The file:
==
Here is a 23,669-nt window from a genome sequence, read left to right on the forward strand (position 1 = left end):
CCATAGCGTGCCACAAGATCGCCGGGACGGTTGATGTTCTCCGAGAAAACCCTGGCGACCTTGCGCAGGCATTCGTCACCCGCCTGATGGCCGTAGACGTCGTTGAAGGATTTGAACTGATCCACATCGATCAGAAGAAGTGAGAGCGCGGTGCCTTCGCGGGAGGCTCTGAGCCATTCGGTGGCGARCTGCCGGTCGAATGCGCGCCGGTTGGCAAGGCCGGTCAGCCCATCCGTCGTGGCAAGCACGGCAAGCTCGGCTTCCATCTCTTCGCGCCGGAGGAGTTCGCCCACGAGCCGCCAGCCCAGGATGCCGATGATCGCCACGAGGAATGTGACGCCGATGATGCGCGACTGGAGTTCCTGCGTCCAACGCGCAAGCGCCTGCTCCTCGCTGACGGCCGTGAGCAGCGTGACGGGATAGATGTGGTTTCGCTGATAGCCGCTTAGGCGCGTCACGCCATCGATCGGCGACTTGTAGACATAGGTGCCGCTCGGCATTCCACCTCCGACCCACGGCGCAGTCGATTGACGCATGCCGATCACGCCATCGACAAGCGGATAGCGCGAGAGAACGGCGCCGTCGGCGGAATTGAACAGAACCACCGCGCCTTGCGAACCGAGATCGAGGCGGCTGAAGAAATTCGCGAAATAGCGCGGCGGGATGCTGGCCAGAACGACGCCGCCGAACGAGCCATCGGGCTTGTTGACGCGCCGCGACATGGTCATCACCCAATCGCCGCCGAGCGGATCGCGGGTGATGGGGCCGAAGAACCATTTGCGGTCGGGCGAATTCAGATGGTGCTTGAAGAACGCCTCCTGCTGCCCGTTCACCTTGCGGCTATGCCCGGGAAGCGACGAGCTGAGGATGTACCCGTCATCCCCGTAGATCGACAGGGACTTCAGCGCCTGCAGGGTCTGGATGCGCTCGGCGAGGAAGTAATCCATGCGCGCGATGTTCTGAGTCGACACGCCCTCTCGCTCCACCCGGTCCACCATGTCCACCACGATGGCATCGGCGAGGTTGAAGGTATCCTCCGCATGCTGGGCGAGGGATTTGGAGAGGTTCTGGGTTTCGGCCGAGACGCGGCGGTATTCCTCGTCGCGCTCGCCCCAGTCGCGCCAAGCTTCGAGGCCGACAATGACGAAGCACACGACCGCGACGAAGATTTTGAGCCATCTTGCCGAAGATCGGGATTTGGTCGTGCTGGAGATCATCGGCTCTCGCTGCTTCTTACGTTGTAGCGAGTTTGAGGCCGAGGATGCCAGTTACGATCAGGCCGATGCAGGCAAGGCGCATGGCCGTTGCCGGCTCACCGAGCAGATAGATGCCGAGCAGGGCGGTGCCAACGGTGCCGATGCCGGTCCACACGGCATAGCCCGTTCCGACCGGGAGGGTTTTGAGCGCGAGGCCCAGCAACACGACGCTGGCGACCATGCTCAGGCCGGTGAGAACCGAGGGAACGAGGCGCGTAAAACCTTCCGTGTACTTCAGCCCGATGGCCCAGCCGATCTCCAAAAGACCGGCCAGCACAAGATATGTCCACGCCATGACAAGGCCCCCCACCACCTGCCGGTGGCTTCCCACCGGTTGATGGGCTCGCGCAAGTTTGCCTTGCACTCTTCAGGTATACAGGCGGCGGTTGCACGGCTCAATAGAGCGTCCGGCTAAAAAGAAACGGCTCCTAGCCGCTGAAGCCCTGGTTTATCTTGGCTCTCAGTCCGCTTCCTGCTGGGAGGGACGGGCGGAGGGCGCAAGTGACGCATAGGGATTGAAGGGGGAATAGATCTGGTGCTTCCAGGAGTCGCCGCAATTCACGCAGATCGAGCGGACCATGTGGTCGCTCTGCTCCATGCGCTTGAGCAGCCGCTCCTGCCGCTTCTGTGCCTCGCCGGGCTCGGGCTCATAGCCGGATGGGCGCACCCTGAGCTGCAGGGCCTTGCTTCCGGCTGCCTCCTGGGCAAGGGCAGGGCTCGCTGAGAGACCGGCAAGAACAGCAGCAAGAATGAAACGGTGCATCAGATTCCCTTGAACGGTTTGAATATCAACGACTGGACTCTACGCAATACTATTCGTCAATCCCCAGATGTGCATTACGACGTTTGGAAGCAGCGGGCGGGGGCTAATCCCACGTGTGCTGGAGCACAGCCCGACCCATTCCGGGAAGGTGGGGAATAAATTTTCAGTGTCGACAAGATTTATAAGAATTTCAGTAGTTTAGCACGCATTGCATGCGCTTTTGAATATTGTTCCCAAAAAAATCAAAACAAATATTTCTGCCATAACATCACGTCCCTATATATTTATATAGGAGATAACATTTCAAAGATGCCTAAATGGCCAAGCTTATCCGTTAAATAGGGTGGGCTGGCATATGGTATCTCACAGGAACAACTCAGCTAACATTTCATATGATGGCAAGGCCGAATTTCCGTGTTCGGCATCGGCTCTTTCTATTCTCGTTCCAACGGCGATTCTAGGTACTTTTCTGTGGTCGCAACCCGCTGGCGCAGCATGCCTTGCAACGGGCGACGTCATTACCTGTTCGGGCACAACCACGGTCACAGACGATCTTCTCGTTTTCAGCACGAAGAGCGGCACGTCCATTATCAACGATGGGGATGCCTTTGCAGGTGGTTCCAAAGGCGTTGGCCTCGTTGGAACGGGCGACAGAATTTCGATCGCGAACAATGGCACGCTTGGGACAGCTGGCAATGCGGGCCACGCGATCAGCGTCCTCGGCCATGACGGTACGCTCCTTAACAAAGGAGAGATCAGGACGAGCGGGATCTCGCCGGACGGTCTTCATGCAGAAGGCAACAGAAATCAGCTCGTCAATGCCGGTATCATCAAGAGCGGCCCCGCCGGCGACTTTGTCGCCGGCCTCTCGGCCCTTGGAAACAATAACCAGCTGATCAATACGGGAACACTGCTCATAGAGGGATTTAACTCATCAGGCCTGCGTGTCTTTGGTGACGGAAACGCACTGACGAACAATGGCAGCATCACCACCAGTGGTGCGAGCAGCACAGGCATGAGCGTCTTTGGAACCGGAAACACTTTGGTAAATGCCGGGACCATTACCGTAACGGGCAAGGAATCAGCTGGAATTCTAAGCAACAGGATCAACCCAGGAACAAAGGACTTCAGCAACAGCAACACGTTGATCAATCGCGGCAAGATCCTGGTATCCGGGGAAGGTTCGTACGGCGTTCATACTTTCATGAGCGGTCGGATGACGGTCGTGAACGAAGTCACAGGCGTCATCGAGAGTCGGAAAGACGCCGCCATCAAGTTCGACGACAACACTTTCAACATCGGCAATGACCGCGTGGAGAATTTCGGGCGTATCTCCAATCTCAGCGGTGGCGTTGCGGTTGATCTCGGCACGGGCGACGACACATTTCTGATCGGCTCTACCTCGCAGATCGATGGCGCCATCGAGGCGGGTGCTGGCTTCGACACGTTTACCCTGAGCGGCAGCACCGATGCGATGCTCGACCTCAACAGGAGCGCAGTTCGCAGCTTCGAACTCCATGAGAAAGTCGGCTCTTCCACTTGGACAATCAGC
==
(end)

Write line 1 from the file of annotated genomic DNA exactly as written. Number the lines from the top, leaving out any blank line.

Here is a 23,669-nt window from a genome sequence, read left to right on the forward strand (position 1 = left end):